1. RBI eases norms on how banks treat certain assets

RBI eases norms on how banks treat certain assets

The Reserve Bank of India (RBI) on Tuesday revised its regulations on how banks can treat certain items in their balance sheet and brought them further in line...

By: | Mumbai | Published: March 2, 2016 12:23 AM

The Reserve Bank of India (RBI) on Tuesday revised its regulations on how banks can treat certain items in their balance sheet and brought them further in line with those recommended by the Basel Committee on Banking Supervision (BCBS). The revisions are expected to reduce their capital-raising requirements.

The revised regulations include treating revaluation reserves, subject to conditions, as Common Equity Tier 1 (CET1) capital at a discount of 55%, instead of as Tier 2 capital; treating foreign currency translation reserves (FCTR), subject to conditions, as CET1 capital at a discount of 25%; and several directives on how to treat deferred tax assets (DTA) vis-à-vis CET1 capital.

According to estimates, these relaxations, particularly that of treating revaluation reserves as CET1 capital, given the huge amounts of physical assets PSBs are sitting on, will free up capital upwards of Rs 30,000 crore-35,000 crore for them and upwards of Rs 5,000 crore for private sector banks.

Hinting that RBI is looking at all such possible measures to augment the existing capital of banks, which would reduce the burden on them to raise fresh capital to a certain extent, governor Raghuram Rajan had last month said, “RBI is trying to identify non-recognisable capital, such as undervalued assets, already on bank balance sheets and could allow some of these to count as capital under Basel norms, provided a bank meets minimum common equity standards.”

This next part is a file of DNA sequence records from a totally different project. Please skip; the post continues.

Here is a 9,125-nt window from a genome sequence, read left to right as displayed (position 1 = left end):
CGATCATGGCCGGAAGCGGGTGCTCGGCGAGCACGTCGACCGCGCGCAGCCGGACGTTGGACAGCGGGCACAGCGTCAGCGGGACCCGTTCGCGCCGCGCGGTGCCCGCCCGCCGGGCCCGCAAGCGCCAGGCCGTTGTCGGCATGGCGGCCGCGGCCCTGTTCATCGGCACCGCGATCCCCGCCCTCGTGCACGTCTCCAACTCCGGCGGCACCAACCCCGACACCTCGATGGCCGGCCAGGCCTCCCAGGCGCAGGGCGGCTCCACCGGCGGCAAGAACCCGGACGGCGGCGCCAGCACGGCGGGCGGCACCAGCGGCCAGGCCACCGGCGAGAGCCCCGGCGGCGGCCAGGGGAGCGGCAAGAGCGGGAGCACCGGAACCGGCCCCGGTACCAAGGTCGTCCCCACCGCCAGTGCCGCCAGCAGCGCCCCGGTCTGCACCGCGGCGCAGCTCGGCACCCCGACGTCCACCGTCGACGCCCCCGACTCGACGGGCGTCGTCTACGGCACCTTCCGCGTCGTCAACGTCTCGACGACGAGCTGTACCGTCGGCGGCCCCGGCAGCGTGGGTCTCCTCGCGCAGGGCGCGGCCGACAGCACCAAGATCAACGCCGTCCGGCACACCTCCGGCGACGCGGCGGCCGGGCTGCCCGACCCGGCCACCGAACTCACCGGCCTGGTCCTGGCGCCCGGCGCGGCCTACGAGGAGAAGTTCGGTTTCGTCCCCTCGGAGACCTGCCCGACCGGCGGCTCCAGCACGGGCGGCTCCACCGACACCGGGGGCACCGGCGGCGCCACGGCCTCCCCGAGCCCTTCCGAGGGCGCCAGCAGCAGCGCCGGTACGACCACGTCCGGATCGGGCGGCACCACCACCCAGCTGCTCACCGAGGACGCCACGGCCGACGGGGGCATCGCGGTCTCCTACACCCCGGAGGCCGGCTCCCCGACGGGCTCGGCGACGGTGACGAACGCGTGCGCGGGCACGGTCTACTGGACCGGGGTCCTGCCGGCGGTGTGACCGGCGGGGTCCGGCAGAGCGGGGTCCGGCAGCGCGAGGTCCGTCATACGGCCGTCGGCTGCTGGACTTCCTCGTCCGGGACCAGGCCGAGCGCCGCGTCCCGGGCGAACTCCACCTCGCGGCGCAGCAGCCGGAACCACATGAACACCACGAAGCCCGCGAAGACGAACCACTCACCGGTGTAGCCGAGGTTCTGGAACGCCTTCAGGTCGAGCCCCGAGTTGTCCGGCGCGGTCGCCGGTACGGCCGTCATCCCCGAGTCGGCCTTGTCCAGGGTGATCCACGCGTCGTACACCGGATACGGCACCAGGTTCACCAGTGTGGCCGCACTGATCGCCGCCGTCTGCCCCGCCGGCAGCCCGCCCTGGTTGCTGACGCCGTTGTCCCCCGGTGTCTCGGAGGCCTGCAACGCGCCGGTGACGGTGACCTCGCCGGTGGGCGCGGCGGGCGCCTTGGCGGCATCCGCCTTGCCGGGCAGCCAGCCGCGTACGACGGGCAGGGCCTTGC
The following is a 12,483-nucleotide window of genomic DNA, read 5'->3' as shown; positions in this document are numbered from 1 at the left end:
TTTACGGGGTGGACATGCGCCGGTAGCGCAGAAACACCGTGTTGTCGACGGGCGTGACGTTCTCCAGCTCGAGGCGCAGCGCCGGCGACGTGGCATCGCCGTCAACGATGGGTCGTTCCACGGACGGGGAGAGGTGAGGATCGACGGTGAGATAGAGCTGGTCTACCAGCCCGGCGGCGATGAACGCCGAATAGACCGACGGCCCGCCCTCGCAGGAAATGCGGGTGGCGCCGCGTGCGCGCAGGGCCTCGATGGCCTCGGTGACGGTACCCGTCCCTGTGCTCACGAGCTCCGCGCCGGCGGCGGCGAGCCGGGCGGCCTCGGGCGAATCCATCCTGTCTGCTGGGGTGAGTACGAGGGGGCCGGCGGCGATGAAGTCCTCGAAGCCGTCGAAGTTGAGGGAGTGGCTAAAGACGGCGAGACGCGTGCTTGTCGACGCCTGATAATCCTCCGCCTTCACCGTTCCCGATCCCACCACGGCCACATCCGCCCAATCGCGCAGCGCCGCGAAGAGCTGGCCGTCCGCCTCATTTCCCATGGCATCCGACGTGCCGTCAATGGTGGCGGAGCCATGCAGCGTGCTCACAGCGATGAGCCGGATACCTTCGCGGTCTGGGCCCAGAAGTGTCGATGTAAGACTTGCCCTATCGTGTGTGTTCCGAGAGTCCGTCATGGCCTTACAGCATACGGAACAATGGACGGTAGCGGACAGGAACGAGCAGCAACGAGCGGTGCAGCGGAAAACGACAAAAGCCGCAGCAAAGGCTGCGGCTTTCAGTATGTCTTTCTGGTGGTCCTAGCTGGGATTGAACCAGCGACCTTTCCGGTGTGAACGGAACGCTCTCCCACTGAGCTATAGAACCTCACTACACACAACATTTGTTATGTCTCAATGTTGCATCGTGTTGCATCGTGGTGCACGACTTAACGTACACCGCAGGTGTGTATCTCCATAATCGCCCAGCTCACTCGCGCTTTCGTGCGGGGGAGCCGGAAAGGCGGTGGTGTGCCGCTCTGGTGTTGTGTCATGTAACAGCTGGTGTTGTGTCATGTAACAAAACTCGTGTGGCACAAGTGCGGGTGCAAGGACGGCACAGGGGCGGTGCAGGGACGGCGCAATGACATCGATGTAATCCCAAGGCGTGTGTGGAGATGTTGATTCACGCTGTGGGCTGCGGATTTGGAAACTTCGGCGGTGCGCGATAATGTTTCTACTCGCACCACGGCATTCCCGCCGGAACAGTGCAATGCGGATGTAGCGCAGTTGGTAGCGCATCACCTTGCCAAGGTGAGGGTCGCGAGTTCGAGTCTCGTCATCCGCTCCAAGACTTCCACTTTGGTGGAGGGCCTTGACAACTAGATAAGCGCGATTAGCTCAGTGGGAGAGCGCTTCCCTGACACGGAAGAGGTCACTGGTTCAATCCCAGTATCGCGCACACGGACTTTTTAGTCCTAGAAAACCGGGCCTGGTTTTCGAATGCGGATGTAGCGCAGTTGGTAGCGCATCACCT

Issued a day after finance minister Arun Jaitley allocated R25,000 crore for the recapitalisation of PSBs in FY17, these fresh directives come as a pleasant surprise to those fearing that the budgetary allocation won’t be sufficient, given the fact RBI’s asset quality review has forced quite a few banks to recognise several assets as non-performing assets, thereby necessitating higher provisions and consequently, capital raising requirements.

According to Vibha Batra, senior vice-president and group head of financial sector rating at ICRA, “These directives from RBI will ensure that PSBs won’t have any trouble meeting Tier 1 capital requirements this fiscal, which according to our estimates is about R40-60,000 crore. Just State Bank of India, if you go by its estimated revaluation reserves of R20,000 crore (as disclosed during last quarter earnings), will have access to R9,000 crore of additional capital. Add to this the government’s R25,000 crore allocation to recapitalise PSBs, and they should easily sail through till the end of the year”


However, although RBI’s timely move has come as a short-term relief for PSBs, many believe that meeting capital requirement norms will continue to be a challenge for them in the next few years. In a report titled Apocalypse Now, Macquarie Research had noted last month, “Capital requirements for PSU banks to meet Basel III norms by FY19 are huge, at $33 billion (over R2.2 lakh crore) as per our estimates, and pose an additional challenge.”

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